Senate Leader Mitch McConnell (R-KY) inserted report language regarding products containing cannabidiol (CBD) derived from hemp into proposed 2020 Senate Appropriations legislation. The report language doesn’t propose to change federal law on this issue, but it is a very strongly worded call for the U.S. Food and Drug Administration (FDA) to take the following significant actions with respect to products containing CBD derived from hemp as defined in section 297A of the Agricultural Marketing Act of 1946 (7 U.S.C. 1639o):

  • “Within 90 days, FDA shall provide a report on the progress towards obtaining and analyzing data to help determine a policy of enforcement discretion, and the process in which CBD meeting the definition of hemp will be evaluated for use in products.”
  • “Within 120 days, FDA shall issue a policy of enforcement discretion with regard to certain products containing CBD meeting the definition of hemp as defined by section 297A of the Agricultural Marketing Act of 1964 (7 U.S.C. 1639).”
  • “Such enforcement discretion shall be in effect until FDA establishes a process for stakeholders to notify FDA for use of CBD in products that include safety studies for intended use per product, and makes a determination about such product.”

This approach differs from the legislative proposal recently drafted and submitted to McConnell’s office by a coalition of dietary supplement trade associations, but AHPA still supports the inclusion of this report language as a positive interim step. The 2018 Farm Bill was signed just over nine months ago, and the hemp-derived CBD industry continues to wait for FDA to take concrete actions towards defining a legal path for use of hemp-derived CBD as a lawful dietary ingredient.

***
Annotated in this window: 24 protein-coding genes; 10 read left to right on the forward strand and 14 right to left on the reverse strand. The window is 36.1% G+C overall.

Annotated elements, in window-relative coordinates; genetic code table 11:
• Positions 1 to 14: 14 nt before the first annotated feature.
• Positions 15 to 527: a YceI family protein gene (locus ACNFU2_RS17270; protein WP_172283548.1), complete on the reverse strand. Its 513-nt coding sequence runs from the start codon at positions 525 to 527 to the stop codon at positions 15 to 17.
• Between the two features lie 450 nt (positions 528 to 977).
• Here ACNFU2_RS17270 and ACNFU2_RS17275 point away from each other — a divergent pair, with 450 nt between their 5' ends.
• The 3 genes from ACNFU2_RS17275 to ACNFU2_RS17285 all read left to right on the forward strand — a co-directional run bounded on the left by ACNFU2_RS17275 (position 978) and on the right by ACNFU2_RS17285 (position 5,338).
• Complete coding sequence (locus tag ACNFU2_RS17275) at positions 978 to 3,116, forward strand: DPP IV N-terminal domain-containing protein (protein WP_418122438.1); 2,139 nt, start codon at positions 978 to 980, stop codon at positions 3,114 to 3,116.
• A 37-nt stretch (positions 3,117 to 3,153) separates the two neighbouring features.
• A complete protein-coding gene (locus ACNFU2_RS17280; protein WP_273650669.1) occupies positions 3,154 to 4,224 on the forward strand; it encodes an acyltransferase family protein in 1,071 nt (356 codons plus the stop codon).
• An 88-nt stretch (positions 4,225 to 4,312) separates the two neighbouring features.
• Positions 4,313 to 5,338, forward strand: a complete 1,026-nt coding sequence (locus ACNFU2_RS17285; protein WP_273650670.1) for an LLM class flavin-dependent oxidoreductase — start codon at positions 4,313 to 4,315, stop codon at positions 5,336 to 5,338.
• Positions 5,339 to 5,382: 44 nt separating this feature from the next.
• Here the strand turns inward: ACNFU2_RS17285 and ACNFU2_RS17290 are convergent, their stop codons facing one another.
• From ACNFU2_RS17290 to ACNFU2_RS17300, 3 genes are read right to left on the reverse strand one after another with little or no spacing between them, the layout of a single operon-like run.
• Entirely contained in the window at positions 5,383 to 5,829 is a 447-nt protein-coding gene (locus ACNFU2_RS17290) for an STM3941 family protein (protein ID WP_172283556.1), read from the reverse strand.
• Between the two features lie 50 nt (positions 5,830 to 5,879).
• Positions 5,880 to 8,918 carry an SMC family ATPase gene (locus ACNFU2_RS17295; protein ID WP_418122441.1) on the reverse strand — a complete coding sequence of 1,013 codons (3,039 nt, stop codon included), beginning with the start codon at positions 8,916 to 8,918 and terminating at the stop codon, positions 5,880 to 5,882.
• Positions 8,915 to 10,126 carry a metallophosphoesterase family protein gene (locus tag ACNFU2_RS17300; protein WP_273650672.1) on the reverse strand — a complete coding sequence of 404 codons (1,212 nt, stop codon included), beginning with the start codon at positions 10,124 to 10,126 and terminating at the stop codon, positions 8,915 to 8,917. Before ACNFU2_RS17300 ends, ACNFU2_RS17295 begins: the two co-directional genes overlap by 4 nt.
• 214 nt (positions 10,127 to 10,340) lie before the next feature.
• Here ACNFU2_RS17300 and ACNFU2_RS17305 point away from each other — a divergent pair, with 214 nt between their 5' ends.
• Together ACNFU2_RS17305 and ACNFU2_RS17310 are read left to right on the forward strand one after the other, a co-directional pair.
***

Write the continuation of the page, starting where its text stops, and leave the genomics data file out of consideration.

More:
Among other suggested actions, AHPA has advocated for FDA to formally issue guidance regarding the Agency’s exercise of enforcement discretion with respect to the provisions of the Food Drug & Cosmetic Act (FD&C Act) on which FDA bases its position that CBD-containing supplements and foods are unlawful, conditioned on a product’s compliance with all other FDA-enforced requirements applicable to dietary supplements and foods, respectively. AHPA presented this request both in oral comments delivered at the May 31, 2019 public hearing and in written comments submitted to the hearing docket.

While a regulatory or legislative solution is ultimately required, an interim policy of enforcement discretion would help align FDA’s actions with Congress’s intent to permit the sale of products containing hemp-derived CBD as expressed in the 2018 Farm Bill. It would also provide the industry with some measure of regulatory certainty until either completion of a potential FDA rulemaking on hemp-derived CBD products or Congress provides clarity on the issue through a change in the law.